Mary McLeod Bethune Statue is Coming to the CapitolBreaking News
tags: education, African American history, memorials, statues, public history, US Capitol
Educator and civil rights activist Mary McLeod Bethune will soon make history as the first Black person to have a state-commissioned statue in the U.S. Capitol's Statuary Hall, when her statue replaces that of a Confederate general.
It's a milestone many years in the making. So what exactly will that groundbreaking statue look like?
Members of the public can now see for themselves, after the larger-than-life marble figure was unveiled in Bethune's home state of Florida earlier this week. It will remain on display in Daytona Beach for several months before taking its place in the nation's capital in early 2022, according to Florida Democratic U.S. Rep. Kathy Castor.
Bethune, the daughter of formerly enslaved people, was an influential educator and activist who — among her many accomplishments — founded the National Council of Negro Women, advised multiple U.S. presidents and created a boarding school for Black children that would later become Bethune-Cookman University in Daytona Beach.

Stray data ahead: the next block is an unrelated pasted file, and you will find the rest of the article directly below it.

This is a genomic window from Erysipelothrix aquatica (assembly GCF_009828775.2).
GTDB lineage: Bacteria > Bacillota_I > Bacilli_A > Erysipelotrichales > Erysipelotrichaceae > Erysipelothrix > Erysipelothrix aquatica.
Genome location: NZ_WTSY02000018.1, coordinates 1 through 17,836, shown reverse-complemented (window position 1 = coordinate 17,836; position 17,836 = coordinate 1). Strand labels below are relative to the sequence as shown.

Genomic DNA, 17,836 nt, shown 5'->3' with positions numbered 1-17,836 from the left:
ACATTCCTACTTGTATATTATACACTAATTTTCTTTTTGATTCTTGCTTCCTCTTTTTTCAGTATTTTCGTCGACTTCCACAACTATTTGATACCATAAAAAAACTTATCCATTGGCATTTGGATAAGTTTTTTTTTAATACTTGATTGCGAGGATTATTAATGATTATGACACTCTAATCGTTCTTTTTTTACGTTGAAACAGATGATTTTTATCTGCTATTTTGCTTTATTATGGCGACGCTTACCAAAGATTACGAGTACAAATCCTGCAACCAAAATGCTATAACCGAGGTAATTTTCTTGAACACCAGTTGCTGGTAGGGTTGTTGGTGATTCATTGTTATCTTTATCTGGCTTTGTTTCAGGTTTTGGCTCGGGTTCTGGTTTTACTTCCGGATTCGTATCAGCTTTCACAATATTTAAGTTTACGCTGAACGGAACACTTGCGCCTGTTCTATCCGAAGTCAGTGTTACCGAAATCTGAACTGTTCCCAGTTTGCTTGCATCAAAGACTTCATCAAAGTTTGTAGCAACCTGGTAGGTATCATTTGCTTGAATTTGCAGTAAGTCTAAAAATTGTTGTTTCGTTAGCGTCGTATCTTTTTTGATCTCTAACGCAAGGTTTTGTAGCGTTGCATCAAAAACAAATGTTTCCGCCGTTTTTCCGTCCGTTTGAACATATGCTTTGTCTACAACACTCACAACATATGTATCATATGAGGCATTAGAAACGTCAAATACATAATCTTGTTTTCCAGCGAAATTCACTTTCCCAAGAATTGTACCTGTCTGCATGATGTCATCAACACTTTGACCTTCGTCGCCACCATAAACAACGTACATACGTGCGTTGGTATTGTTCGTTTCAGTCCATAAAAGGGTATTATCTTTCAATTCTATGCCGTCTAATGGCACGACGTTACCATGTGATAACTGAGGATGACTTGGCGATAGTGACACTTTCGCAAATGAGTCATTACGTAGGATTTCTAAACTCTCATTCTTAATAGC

The 11-foot statue, which weighs more than 6,000 lbs., was sculpted out of the largest (and last) piece of statuary marble from Michelangelo's quarry in Italy. It was created by artist Nilda Comas, who was chosen from a field of 1,600 applicants and is the first Hispanic master sculptor to create a statue for the National Statuary Hall State Collection.
The Capitol's Statuary Hall collection features two statues from each of the 50 states.
Florida first moved to replace one of its statues, honoring Confederate General Edmund Kirby Smith, in 2016. It was removed from the Capitol just last month.
comments powered by Disqus
- Josh Hawley Earns F in Early American History
- Does Germany's Holocaust Education Give Cover to Nativism?
- "Car Brain" Has Long Normalized Carnage on the Roads
- Hawley's Use of Fake Patrick Henry Quote a Revealing Error
- Health Researchers Show Segregation 100 Years Ago Harmed Black Health, and Effects Continue Today
- Nelson Lichtenstein on a Half Century of Labor History
- Can America Handle a 250th Anniversary?
- New Research Shows British Industrialization Drew Ironworking Methods from Colonized and Enslaved Jamaicans
- The American Revolution Remains a Hotly Contested Symbolic Field
- Untangling Fact and Fiction in the Story of a Nazi-Era Brothel